Northern Wis. walleye fishing could be limited by tribal spearing plans

The six bands of Chippewa in northern Wisconsin have declared intentions to spear a near-record number of walleyes during the annual spring harvest. While the total number of lakes declared is similar to past years, the number where the spearing ...

The six bands of Chippewa in northern Wisconsin have declared intentions to spear a near-record number of walleyes during the annual spring harvest.

While the total number of lakes declared is similar to past years, the number where the spearing harvest would trigger significantly tighter limits for recreational anglers is much higher than usual. Between 1997 and 2012, no more than 10 lakes a year had been declared at spearing levels that would result in a one-walleye bag limit for recreational anglers. This year the number is 197.

The high declaration by the Lac du Flambeau band will terminate an agreement it has had with the state since 1997.

The tribes earlier this month submitted their declaration to spear 59,399 walleyes in off-reservation lakes. The declarations by band were Bad River, 5,609 walleyes; Lac Courte Oreilles, 5,879; Lac du Flambeau, 24,283; Mole Lake, 15,060; Red Cliff, 2,194; and St. Croix, 6,374.

After calculating the potential impact to the lakes' walleye populations, the Wisconsin Department of Natural Resources last week announced that the sport bag limits would be reduced to one fish on 197 lakes, two fish on 331 lakes and three fish on seven lakes.


The standard daily sport bag limit on Wisconsin waters is five walleyes.

A DNR statement Monday acknowledged the Chippewa tribes are acting lawfully within their treaty rights.

However this year's "drastic increase in lakes named at a one-walleye bag limit is significant, unprecedented and a challenge to long-standing partnerships," DNR Secretary Cathy Stepp said.

The high walleye declarations were anticipated by many after a year in which the relationship between the state and tribes has become increasingly strained. The tribes strongly opposed the state's wolf hunting and trapping season, held for the first time in 2012, as well as recent legislation paving the way for an iron mine upstream from the Bad River reservation in northern Wisconsin.

Tom Maulson, chairman of the Lac du Flambeau Band of Chippewa, said higher spearing quotas were set by the tribe this year to allow tribal members to put more fish in their freezers because of the poor economy.

But Maulson didn't completely discount growing anger among the bands at the state for what the tribes see as the state's failure to adequately consult with the Chippewa on issues such as the wolf hunt and mining laws.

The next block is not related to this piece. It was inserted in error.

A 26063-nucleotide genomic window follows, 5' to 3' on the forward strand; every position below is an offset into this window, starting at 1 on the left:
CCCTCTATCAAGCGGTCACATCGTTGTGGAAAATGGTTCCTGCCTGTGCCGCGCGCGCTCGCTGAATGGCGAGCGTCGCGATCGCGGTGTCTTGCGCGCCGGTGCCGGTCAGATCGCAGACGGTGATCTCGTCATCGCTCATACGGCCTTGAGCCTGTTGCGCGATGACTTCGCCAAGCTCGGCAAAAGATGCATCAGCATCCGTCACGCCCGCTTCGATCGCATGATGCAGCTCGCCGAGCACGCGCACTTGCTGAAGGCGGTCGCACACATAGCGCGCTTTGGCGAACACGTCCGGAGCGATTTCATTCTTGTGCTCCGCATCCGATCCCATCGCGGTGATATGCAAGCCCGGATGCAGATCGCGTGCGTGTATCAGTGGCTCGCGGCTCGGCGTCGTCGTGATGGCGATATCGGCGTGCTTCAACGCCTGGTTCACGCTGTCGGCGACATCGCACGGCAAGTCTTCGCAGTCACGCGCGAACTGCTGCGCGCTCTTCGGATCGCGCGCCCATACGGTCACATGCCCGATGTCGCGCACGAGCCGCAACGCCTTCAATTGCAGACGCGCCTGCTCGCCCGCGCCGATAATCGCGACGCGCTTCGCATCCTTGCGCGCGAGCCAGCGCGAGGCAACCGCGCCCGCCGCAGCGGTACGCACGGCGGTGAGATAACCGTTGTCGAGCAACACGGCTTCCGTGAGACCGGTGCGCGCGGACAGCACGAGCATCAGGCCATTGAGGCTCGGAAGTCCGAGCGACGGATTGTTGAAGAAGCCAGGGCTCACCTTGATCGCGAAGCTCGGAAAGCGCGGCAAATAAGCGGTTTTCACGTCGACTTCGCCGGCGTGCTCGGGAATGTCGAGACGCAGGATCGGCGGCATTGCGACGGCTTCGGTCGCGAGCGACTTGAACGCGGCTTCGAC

"They never even considered the tribes," Maulson said.

The 59,399 walleyes declared this year is second only to 2010, when the tribes declared 59,659, according to DNR records.


The tribes and DNR have used a system of declarations and adjusted bag limits since the late 1980s. The DNR makes preliminary adjustments based on the declarations. After the actual spearing harvest is recorded, bag limits may be adjusted again, typically in May.

The reductions are designed to keep the total annual catch to less than 35 percent of the adult walleye population.

Last year the tribes declared 54,057 walleyes but actually speared 32,321, according to DNR records.

The Chippewa spear walleyes on lakes throughout northern Wisconsin every spring under rights they reserved in treaties in the 1800s. Those treaties allow tribal members to hunt, fish and gather off their reservations on land they ceded in the agreements -- about the northern third of the state. The treaties were upheld in federal court after violent and racially tinged confrontations on northern boat landings in the 1980s and 1990s as the Chippewa began spearing off-reservation lakes to reestablish their rights.

Spearing has occurred in relative peace during the past 15 years.

The annual harvest by the tribes is a fraction of the total harvest from lakes in the ceded territory. According to DNR estimates, 260,000 to 300,000 walleye were harvested annually from 2008-12 by sport anglers from lakes declared in the ceded territory.

But because it results in reduced bag limits for sport anglers, tribal spearing has upset many fishermen, business owners and others over the years.

The Lac du Flambeau band has declared and speared the most walleyes over the years, including 48 percent of the total in 2012.


In 1997 the band agreed to limit its take of walleyes in exchange for the ability to sell fishing, ATV and snowmobile licenses. The agreement called on the tribe to allow at least a three-walleyes-per-day bag limit on lakes it speared.

As part of this year's declarations, the Lac du Flambeau named 232 of their 233 lakes at a two-fish daily bag limit. The tribe's "unprecedented change in declarations effectively terminated the 16-year agreement," according to the DNR.

The tribe will lose an $84,500 payment from the state and revenue from licenses sales as a result of withdrawing from the agreement, the Wisconsin DNR reported.

State and local officials are concerned about the impact reduced sport bag limits have on tourism.

As part of its statement, the DNR said over the coming weeks it "aims to work with the tribes in an effort to negotiate a reduction in their declarations."

Maulson said the Lac du Flambeau band is willing to sit down with the state and discuss spearing levels.

"We're keeping in touch," Maulson said. "I don't think we have a bad relationship."

With most waters in the ceded territory covered with ice, open-water spearing will be limited for at least the next several weeks.


The Wisconsin State Journal contributed to this report.

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